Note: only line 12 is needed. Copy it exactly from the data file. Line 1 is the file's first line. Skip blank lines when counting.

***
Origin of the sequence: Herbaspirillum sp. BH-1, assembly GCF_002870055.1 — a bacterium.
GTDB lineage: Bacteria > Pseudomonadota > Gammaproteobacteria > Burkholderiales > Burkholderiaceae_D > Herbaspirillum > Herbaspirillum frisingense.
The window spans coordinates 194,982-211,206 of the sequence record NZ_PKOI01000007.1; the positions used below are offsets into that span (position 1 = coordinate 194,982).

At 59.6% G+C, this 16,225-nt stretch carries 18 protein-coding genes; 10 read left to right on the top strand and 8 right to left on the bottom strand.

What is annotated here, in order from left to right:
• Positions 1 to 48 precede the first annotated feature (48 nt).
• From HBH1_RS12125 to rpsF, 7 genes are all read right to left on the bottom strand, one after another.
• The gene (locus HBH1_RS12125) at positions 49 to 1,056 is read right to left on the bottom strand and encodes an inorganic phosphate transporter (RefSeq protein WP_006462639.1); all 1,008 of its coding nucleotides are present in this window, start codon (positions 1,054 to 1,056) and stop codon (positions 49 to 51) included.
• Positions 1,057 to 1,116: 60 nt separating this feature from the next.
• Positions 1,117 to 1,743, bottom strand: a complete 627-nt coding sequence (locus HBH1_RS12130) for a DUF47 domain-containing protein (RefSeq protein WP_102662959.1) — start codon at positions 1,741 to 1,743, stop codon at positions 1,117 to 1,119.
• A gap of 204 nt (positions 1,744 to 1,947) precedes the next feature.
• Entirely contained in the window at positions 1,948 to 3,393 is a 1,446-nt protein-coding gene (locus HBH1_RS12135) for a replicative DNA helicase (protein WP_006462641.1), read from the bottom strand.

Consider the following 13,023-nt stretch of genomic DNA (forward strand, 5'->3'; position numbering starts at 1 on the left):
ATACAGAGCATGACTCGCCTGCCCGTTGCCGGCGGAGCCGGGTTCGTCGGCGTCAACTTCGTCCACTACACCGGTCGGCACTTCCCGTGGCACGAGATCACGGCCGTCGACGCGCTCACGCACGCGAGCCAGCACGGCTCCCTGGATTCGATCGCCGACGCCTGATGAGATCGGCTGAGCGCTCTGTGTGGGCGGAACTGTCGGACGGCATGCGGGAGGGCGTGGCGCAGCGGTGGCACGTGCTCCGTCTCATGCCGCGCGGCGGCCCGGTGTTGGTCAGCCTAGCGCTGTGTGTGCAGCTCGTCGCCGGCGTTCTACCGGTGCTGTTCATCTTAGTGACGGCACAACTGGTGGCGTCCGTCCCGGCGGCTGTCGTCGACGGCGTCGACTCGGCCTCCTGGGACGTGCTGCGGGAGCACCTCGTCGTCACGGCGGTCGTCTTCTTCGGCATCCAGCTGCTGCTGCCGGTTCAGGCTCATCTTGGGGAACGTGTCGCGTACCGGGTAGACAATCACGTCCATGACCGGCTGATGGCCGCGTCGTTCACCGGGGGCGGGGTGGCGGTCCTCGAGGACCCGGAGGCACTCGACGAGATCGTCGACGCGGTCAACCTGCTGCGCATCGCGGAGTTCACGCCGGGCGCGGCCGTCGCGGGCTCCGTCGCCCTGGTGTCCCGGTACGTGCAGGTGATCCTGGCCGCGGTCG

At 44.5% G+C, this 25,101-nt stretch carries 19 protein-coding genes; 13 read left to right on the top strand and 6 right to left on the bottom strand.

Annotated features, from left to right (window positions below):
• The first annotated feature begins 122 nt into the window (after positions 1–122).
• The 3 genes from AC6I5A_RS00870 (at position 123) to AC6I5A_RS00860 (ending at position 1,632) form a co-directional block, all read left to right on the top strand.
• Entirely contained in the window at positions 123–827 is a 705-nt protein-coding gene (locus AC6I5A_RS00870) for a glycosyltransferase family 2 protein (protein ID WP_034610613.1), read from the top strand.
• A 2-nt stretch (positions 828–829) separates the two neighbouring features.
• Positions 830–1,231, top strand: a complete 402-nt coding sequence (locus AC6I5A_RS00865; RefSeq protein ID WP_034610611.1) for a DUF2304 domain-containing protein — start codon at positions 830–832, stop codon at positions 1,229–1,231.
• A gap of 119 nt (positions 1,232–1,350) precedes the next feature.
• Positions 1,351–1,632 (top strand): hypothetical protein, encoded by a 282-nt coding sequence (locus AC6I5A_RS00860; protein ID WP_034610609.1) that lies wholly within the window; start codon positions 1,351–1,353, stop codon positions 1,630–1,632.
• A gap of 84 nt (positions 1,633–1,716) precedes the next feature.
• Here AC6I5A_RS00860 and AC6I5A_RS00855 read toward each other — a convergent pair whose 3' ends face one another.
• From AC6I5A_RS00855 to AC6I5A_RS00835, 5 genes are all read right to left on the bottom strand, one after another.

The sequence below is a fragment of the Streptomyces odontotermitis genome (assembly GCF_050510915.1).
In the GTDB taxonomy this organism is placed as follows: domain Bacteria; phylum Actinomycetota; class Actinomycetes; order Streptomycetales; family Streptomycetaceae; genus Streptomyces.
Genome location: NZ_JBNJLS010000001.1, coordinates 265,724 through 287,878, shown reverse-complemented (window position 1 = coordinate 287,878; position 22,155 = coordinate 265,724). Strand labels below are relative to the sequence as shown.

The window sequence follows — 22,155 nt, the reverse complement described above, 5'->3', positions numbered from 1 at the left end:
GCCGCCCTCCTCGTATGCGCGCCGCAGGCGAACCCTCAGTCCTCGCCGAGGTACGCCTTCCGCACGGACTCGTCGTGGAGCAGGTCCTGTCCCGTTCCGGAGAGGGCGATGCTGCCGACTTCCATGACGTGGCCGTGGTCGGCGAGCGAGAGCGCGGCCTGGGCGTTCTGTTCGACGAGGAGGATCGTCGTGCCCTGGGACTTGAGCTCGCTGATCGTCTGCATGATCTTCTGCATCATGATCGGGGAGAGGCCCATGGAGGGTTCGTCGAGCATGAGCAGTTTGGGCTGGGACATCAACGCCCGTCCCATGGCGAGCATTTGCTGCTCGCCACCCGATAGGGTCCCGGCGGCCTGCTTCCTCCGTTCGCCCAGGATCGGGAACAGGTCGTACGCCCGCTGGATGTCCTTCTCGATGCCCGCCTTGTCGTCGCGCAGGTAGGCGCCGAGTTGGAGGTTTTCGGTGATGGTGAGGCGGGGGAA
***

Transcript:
• Entirely contained in the window at positions 1,948 to 3,393 is a 1,446-nt protein-coding gene (locus HBH1_RS12135) for a replicative DNA helicase (protein WP_006462641.1), read from the bottom strand.